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JavaScript Best Practices

Maintainable JavaScript — JavaScript/HTML Coupling

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Creating maintainable JavaScript code is important if want to keep using the code.

In this article, we’ll look at the basics of creating maintainable JavaScript code by looking at loose coupling between JavaScript and HTML.

Keep JavaScript Out of HTML

We should keep JavaScript out of our HTML code.

It’s hard to debug JavaScript code that’s in our HTML files.

For instance, if we have:

<button onclick="doSomething()">click me</button>

then we call our doSomething function when we click on the button.

doSomething maybe in an external file or in a script tag.

We may run into issues when we click the button before the function is available, which causes a JavaScript error.

The resulting error may pop up and cause the button to appear to do nothing.

It’s also harder to maintain since changing the name would mean we’ve to also look for the name in the HTML file.

We may also want to change the code in the onclick attribu

Embedding JavaScript code in HTML makes changing the code easier.

Most of our JavaScript code should be in external files and included on the page with a script tag.

The on attributes shouldn’t ve used for attaching event handlers to HTML.

Instead, we should attach the event listeners to the element by getting the element with JavaScript and attaching the listener:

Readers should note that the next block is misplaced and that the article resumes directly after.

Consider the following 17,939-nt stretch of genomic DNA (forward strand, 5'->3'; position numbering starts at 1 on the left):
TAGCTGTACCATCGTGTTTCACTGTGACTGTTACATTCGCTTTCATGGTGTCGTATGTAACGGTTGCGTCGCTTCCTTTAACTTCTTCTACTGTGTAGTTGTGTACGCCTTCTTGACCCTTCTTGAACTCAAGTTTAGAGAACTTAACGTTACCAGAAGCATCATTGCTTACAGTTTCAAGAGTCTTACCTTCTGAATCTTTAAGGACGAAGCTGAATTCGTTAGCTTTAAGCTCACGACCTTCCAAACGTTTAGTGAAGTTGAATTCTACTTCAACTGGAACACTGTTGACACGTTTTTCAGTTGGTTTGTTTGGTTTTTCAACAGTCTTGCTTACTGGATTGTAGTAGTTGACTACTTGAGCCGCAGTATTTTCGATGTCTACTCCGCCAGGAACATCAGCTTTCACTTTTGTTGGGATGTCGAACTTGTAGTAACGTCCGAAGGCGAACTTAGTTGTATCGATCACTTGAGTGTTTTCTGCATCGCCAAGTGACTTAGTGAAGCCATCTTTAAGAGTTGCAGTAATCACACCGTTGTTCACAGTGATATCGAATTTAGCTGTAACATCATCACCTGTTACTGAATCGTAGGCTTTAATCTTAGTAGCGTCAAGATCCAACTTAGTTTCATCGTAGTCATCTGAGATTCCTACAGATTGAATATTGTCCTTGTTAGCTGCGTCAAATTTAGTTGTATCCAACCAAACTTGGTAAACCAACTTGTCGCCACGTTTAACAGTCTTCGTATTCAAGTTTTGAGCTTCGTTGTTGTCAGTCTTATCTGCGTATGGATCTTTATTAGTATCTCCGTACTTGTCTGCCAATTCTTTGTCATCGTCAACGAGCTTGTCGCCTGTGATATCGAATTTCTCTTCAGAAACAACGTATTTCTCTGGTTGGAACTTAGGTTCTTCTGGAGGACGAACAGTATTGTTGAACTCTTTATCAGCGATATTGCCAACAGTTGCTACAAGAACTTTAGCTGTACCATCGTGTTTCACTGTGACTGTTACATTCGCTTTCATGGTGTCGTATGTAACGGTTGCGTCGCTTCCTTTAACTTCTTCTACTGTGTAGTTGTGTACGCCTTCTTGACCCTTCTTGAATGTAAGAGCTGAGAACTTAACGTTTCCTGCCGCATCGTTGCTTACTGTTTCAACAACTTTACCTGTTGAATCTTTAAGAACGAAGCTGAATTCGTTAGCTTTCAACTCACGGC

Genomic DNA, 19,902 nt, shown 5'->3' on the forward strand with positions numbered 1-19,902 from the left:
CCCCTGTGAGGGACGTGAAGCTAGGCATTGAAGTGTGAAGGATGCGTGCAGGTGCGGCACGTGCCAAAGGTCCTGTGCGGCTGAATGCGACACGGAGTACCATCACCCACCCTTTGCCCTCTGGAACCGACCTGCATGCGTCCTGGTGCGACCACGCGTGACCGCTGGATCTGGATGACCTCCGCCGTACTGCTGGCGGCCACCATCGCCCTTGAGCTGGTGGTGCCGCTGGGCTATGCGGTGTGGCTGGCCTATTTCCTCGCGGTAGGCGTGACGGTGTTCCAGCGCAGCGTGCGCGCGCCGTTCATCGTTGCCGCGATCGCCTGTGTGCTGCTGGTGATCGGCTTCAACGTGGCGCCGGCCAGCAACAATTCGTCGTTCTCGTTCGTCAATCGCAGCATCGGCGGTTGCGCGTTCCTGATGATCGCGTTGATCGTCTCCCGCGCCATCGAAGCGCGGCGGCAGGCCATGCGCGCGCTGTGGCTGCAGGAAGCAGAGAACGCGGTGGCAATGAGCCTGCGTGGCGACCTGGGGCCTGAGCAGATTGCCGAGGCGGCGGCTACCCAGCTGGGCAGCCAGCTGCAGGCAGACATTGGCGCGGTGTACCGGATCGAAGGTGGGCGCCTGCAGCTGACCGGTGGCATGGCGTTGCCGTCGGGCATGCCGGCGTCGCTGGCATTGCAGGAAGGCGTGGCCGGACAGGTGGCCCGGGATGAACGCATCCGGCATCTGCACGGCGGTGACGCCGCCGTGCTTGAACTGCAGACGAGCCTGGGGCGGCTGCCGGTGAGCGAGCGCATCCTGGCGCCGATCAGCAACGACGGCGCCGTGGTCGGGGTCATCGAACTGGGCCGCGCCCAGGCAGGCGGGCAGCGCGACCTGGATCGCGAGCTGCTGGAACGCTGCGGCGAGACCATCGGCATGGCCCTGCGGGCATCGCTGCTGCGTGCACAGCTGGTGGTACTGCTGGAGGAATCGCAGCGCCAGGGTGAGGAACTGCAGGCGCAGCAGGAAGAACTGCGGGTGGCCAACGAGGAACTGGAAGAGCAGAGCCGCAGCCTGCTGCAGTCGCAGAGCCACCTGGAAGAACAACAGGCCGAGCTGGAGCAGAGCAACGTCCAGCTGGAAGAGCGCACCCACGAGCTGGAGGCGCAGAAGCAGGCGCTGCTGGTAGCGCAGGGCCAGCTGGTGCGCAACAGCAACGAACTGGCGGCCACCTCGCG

function onClick() {
  // ...
}

const btn = document.querySelector("button");
btn.addEventListener("click", onClick, false);

We set the onClick function as the click handler for the button.

The benefit of that is that onClick is defined in the same files as the code that attaches the event handler.

If the function needs to change, then we need to change the JavaScript file.

If the button should do something else when it’s clicked, then we just need to change the code in the file.

IE8 and earlier don’t have the addEventListener method.

Instead, we have to use the attachEvent method.

With jQuery, we can write:

$("button").on("click", onClick);

We can also embed JavaScript in HTML with a script element that has inline code.

But this isn’t good since it keeps the JavaScript code in the HTML and makes the code longer.

For instance, we shouldn’t write code like:

<script>
  doSomething();

</script>

It’s best to keep all JavaScript in external files and keep inline JavaScript out of our HTML.

This helps us debug the code easier.

When a script error occurs, we know the error is in a JavaScript file.

If the JavaScript code is in our HTML file, then we have to search through both kinds of files.

Conclusion

We should keep our JavaScript code out of our HTML code so that we can debug them easier.

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